A notorious gang with a history of kidnappings has been blamed by police for the abduction of 17 missionaries in Haiti.
The 400 Mowozo gang was said to have kidnapped the religious group on Saturday, which included children, who were on their way home from an orphanage in the capital Port-au-Prince.
Christian Aid Ministries, the group which the missionaries belonged to, said that five men, seven women and five children made up the abducted group of 16 Americans and one Canadian.
400 Mowozo, which loosely translates as 400 inexperienced men, controls parts of Haiti, and are known to authorities as people who carry out kidnappings, conduct car-jackings and extort businesses.
The US has admitted it does not know the location of its citizens who have been kidnapped, according to CNN which cites sources.
In a statement, Christian Aid Ministries said: "We request urgent prayer for the... workers who were abducted while on a trip to visit an orphanage. We are seeking God's direction for a resolution, and authorities are seeking ways to help.
"Join us in praying for those who are being held hostage, the kidnappers, and the families, friends, and churches of those affected. Pray for those who are seeking God's direction and making decisions regarding this matter."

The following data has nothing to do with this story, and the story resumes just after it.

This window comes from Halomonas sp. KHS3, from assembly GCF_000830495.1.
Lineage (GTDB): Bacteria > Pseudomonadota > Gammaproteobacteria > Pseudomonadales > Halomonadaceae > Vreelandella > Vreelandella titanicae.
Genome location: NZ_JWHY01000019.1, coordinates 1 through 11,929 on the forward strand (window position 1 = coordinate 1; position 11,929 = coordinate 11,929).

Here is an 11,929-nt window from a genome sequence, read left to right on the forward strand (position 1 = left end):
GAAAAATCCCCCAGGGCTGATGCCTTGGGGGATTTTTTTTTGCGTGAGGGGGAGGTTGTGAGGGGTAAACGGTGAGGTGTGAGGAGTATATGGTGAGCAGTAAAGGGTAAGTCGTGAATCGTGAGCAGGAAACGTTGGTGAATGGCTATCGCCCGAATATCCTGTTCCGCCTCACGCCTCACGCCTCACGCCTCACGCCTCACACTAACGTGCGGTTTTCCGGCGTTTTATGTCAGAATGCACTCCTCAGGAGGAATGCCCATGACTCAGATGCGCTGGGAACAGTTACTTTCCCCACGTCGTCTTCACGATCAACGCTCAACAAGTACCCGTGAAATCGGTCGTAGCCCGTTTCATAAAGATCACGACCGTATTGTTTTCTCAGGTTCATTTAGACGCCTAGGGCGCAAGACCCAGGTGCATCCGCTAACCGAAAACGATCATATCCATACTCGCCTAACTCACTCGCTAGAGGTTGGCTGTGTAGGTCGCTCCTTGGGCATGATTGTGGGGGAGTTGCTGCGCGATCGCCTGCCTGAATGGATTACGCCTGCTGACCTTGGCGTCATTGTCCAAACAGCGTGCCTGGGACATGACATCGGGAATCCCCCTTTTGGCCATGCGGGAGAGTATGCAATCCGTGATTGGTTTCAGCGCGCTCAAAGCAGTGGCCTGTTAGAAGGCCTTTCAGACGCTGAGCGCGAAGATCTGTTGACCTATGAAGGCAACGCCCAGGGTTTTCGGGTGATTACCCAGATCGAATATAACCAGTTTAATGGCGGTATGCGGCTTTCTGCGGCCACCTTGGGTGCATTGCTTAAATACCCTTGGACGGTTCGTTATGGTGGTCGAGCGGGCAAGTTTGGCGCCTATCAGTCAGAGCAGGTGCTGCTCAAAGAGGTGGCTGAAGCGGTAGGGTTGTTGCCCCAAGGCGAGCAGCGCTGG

Haiti has seen a resurgence in the number of gang-related kidnappings after President Jovenel Moïse was assassinated at his home in July.
The country, the poorest in the Americas, has also been wrestling with the aftermath of a major earthquake that killed more than 2,200 people the following month.
The New York Times said parts of the capital are now so dangerous that many residents have fled - and few people venture out during the day.
Gangs have demanded ransoms ranging from thousands of dollars to more than $1m, according to authorities.
Last month, a deacon was killed in front of a church in Port-au-Prince and his wife kidnapped, one of dozens of people who have been abducted in recent months.
At least 328 kidnapping victims were reported to Haitian police in the first eight months of 2021, compared with a total of 234 for all of 2020, according to a recent UN report.
The instability has led thousands to flee and seek to reach the US, where they have been stopped at the border.